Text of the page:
Write to Done has 31 ways to find inspiration for writing, which include music, friends, blogs, and quotes. From Writing Quotes to Inspire I pulled the following
“The story arises in the unconscious.”
“What is The Subconscious to every other man, in its creative aspect becomes, for writers, The Muse.”
Seeing as I’m having trouble motivating myself to go for a walk (I stepped outside this morning at 5am, and it was like stepping into a sauna. So I stepped into the shower instead), to write something here, and to go to work, I’ll take any prompt I can find.
If the story arises in the unconscious, perhaps I need to spend more time there. That means sleeping, which I love, or passing out, which means I usually have to be really drunk and that means vomiting and that, despite my breakthrough about vomiting, is not on the docket anytime soon.
The Muse. Write to Done’s list also has The Pocket Muse as a source of inspiration. It looks amusing (ha!).
Why do I want to write? Several books have suggested that it’d be good to know this. It’s not to make a fast buck, although money from writing would be nice. It’s not to be famous, although having someone other than my good friends and immediate family read something I’ve written, and like it, might be nice. Hmmm… That “and like it” seems to mean that I want approval. Okay. I want approval. I want to be published, because that’s still the yardstick by which a writer is measured as successful or not. I mean published by one of the print publishers. Epublishing is good and valid and lots of people do it, but I’d like to see a book that I’ve written in paperback at Barnes and Noble (if that company is still around in a year or five). But epublishing is definitely somewhere I’ll be going, as soon as I get a manuscript together. Oye oye oye. Why else? I like it. I like the process of plotting and creating a character, and the research. Do I like the actual typing? Mostly.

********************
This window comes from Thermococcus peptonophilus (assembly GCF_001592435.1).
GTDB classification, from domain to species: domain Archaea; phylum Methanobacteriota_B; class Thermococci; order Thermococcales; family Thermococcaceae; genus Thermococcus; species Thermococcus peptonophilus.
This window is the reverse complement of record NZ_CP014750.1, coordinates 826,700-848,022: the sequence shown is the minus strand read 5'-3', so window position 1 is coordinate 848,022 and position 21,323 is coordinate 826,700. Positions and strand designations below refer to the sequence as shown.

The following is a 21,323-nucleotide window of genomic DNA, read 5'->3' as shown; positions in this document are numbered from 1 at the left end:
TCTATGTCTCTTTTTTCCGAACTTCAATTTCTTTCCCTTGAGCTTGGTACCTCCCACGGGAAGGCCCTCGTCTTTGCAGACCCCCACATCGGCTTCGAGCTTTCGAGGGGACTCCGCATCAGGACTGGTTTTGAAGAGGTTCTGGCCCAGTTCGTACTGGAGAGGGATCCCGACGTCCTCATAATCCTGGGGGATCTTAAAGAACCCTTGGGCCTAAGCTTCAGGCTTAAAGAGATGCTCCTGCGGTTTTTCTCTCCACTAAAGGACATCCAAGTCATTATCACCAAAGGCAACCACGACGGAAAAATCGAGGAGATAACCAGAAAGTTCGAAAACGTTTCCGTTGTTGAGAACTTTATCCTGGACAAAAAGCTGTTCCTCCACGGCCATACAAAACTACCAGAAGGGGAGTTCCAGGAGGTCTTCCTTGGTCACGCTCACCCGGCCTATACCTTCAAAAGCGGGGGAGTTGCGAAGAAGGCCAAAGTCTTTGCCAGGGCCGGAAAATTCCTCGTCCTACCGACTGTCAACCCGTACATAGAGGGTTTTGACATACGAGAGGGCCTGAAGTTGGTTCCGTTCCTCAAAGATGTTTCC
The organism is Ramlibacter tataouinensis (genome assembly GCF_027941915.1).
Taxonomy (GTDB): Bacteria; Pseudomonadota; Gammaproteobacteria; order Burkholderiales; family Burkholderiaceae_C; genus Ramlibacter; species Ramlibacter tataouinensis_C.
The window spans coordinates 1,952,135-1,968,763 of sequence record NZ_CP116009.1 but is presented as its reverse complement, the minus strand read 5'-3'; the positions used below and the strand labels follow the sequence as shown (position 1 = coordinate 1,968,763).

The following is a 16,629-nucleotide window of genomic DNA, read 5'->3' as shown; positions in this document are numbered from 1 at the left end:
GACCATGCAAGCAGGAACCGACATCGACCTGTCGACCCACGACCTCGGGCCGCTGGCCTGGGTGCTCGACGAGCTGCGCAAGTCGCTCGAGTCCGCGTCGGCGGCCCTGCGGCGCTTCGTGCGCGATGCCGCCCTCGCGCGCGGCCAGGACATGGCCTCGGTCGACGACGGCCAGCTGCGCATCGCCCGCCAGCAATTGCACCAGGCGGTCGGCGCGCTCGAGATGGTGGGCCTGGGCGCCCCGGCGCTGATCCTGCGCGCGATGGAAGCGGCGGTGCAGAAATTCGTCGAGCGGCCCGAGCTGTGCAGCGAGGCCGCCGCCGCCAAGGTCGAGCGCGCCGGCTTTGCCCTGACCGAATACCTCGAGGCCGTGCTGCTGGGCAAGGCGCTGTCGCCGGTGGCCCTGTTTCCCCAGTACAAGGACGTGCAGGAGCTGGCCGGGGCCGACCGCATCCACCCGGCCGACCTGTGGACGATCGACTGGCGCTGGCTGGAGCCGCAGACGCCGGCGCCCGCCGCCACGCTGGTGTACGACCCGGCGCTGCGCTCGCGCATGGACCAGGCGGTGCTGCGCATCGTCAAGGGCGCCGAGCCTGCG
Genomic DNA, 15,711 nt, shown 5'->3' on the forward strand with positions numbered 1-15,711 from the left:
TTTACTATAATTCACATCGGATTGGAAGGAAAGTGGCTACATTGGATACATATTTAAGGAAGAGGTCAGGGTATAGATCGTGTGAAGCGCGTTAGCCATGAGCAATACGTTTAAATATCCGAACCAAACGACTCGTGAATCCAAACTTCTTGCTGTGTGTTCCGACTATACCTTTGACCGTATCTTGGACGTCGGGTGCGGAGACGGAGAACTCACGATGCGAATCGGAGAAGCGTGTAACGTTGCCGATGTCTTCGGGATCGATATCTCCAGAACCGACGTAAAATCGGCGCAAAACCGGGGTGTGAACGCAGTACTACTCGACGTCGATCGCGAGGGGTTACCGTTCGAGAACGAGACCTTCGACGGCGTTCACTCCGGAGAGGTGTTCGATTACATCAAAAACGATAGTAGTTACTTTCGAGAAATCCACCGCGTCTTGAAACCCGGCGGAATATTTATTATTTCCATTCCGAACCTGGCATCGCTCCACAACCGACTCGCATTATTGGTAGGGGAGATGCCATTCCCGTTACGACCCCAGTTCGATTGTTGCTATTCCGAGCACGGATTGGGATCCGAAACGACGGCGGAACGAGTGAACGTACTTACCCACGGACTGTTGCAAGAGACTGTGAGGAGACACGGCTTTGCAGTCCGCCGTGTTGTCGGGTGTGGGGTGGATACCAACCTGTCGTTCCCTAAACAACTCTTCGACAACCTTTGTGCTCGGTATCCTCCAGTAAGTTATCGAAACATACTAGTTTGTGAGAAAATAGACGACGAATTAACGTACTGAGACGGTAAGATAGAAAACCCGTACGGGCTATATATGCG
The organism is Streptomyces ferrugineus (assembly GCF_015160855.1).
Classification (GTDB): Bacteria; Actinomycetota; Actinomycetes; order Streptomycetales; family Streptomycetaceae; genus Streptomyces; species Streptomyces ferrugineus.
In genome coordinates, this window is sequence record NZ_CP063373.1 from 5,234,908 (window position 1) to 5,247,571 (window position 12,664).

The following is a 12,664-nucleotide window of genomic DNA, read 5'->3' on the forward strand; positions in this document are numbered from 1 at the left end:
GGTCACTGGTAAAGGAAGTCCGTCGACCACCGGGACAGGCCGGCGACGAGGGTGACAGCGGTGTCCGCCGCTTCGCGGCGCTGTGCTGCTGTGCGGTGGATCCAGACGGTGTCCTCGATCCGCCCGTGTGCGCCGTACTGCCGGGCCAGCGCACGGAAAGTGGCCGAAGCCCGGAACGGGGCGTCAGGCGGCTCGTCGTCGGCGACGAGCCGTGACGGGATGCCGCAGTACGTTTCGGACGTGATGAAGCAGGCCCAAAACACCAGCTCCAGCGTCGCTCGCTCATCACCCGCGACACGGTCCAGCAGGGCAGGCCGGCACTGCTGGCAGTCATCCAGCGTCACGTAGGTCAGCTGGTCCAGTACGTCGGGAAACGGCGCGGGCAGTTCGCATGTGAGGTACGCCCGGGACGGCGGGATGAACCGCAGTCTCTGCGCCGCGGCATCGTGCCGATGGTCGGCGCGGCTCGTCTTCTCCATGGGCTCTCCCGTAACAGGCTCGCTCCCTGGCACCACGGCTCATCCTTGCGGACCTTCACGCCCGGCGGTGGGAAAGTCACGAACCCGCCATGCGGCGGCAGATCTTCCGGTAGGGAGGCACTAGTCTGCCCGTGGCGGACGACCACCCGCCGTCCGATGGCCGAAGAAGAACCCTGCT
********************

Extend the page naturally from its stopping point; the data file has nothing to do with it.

I’ve found that, doing these blogs, I reach a point in spewing out creativity where I get tired of typing. The brain is still willing and has ideas, but the fingers don’t have the stamina. So I think, “I’ll remember this spark and I’ll come back and finish this” and yet, I don’t. Perhaps it is because I sit in front of the computer all day reading and typing and adding commas to other people’s work. Or perhaps my writing desk is not as comfortable as it could be (and I suspect no one position or desk is the ultimate in comfort). Or I’m just lazy and haven’t worked up the stamina yet to keep going.
Speaking of going… hi ho hi ho